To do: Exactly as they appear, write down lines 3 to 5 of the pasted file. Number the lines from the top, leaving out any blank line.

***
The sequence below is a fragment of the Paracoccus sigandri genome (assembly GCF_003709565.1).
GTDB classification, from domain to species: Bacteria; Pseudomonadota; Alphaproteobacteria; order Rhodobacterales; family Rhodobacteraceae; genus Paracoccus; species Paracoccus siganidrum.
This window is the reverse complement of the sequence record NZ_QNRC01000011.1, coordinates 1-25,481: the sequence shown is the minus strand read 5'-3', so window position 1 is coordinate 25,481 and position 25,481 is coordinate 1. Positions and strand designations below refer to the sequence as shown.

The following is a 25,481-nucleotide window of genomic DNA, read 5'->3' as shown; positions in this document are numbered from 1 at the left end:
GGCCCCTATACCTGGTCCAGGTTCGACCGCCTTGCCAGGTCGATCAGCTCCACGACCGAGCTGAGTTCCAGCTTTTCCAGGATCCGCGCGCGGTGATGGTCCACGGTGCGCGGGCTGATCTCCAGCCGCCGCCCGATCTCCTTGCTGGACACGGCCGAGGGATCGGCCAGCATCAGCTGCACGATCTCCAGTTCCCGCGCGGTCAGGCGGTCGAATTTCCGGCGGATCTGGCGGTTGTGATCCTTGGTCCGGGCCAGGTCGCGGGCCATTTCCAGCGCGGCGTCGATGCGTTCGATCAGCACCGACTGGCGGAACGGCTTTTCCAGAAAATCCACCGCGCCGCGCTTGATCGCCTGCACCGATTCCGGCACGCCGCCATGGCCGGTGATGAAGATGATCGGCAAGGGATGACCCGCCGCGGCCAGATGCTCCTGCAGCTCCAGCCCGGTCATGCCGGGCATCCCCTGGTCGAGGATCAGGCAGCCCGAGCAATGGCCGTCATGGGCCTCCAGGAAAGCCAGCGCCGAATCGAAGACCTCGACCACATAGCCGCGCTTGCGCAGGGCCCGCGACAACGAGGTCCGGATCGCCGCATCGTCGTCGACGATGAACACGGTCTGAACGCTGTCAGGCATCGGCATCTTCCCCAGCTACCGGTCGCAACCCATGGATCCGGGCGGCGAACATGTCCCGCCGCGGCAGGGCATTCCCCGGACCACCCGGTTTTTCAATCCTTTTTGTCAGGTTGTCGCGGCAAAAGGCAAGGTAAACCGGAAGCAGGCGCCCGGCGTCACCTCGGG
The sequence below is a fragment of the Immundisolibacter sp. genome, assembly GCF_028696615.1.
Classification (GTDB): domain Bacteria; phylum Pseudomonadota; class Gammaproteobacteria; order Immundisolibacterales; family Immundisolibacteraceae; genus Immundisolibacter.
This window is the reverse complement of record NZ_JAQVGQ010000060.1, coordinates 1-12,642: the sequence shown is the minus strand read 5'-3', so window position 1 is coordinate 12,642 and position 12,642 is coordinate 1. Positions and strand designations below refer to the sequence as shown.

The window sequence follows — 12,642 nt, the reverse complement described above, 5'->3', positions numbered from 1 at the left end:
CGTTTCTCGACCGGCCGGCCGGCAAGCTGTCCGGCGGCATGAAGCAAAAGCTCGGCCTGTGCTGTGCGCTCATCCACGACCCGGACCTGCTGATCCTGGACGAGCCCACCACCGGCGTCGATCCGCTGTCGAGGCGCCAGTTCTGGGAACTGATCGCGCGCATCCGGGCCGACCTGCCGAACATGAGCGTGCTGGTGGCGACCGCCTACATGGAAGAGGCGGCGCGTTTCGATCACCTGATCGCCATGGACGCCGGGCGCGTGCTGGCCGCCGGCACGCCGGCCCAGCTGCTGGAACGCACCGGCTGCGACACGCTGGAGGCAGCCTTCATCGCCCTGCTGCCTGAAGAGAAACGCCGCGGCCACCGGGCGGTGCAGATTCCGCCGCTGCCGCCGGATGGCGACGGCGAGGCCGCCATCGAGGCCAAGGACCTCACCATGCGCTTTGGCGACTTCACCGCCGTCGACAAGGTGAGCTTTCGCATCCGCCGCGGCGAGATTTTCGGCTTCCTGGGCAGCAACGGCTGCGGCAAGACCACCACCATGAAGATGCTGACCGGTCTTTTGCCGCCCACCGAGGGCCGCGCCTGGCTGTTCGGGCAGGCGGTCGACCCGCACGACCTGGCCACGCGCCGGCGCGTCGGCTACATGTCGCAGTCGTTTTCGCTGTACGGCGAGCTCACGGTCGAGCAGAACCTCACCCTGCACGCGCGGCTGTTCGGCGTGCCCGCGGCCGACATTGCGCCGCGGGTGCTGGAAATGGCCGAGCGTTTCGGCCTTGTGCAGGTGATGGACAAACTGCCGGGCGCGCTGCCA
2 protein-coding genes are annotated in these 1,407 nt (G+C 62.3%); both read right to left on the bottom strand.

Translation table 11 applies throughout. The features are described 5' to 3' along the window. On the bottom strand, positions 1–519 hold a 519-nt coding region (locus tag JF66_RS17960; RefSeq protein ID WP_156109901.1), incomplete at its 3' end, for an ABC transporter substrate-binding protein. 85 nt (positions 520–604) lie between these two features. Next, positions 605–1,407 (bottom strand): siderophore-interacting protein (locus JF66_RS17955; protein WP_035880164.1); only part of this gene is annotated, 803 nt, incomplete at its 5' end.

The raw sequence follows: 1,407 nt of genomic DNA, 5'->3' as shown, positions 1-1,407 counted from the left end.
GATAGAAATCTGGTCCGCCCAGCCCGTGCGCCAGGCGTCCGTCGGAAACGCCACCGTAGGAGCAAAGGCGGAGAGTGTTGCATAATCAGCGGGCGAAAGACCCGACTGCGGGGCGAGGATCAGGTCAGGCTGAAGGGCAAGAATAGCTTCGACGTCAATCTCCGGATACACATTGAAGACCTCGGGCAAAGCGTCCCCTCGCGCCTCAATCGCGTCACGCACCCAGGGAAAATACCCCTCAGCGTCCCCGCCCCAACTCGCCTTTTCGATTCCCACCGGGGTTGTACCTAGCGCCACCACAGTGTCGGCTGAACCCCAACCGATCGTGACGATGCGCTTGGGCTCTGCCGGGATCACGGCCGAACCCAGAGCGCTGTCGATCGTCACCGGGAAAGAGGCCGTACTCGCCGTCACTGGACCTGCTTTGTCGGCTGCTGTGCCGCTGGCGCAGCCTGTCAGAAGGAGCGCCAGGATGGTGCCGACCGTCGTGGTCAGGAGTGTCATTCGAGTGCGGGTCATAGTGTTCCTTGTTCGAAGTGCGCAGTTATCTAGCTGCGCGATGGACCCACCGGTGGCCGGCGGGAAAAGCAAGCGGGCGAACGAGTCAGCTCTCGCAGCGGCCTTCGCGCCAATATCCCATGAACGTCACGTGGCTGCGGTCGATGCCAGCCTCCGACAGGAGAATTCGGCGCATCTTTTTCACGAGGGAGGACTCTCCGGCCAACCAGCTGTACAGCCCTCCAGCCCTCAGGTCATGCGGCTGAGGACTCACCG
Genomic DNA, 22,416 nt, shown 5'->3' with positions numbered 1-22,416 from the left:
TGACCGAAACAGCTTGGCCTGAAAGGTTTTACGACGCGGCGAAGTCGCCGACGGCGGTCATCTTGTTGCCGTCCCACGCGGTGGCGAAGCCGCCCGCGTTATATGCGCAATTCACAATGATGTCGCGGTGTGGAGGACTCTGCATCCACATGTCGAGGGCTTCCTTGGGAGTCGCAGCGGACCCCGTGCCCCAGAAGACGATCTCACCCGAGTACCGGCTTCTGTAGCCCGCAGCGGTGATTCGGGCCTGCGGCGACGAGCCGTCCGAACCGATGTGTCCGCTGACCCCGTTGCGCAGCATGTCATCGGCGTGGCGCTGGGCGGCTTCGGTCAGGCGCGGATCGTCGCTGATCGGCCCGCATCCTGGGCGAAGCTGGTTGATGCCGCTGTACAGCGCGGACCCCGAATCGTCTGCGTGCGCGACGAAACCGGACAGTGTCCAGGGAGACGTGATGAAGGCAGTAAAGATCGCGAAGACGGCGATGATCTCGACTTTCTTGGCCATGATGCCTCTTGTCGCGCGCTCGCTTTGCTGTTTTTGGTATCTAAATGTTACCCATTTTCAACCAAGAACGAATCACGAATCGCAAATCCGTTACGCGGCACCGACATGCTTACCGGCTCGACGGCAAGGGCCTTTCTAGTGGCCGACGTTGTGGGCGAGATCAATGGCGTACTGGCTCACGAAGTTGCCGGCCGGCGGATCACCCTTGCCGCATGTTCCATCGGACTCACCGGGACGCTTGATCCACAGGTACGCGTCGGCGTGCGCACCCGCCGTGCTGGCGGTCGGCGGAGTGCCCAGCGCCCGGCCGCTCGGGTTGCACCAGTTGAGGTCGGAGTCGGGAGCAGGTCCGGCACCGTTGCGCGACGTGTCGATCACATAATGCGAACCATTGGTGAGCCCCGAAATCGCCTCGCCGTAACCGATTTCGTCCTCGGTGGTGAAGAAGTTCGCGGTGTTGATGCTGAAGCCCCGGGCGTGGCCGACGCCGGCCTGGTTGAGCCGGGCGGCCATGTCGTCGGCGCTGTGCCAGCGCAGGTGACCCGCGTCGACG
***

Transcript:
This window is the reverse complement of the sequence record NZ_QNRC01000011.1, coordinates 1-25,481: the sequence shown is the minus strand read 5'-3', so window position 1 is coordinate 25,481 and position 25,481 is coordinate 1. Positions and strand designations below refer to the sequence as shown.

The following is a 25,481-nucleotide window of genomic DNA, read 5'->3' as shown; positions in this document are numbered from 1 at the left end:
GGCCCCTATACCTGGTCCAGGTTCGACCGCCTTGCCAGGTCGATCAGCTCCACGACCGAGCTGAGTTCCAGCTTTTCCAGGATCCGCGCGCGGTGATGGTCCACGGTGCGCGGGCTGATCTCCAGCCGCCGCCCGATCTCCTTGCTGGACACGGCCGAGGGATCGGCCAGCATCAGCTGCACGATCTCCAGTTCCCGCGCGGTCAGGCGGTCGAATTTCCGGCGGATCTGGCGGTTGTGATCCTTGGTCCGGGCCAGGTCGCGGGCCATTTCCAGCGCGGCGTCGATGCGTTCGATCAGCACCGACTGGCGGAACGGCTTTTCCAGAAAATCCACCGCGCCGCGCTTGATCGCCTGCACCGATTCCGGCACGCCGCCATGGCCGGTGATGAAGATGATCGGCAAGGGATGACCCGCCGCGGCCAGATGCTCCTGCAGCTCCAGCCCGGTCATGCCGGGCATCCCCTGGTCGAGGATCAGGCAGCCCGAGCAATGGCCGTCATGGGCCTCCAGGAAAGCCAGCGCCGAATCGAAGACCTCGACCACATAGCCGCGCTTGCGCAGGGCCCGCGACAACGAGGTCCGGATCGCCGCATCGTCGTCGACGATGAACACGGTCTGAACGCTGTCAGGCATCGGCATCTTCCCCAGCTACCGGTCGCAACCCATGGATCCGGGCGGCGAACATGTCCCGCCGCGGCAGGGCATTCCCCGGACCACCCGGTTTTTCAATCCTTTTTGTCAGGTTGTCGCGGCAAAAGGCAAGGTAAACCGGAAGCAGGCGCCCGGCGTCACCTCGGG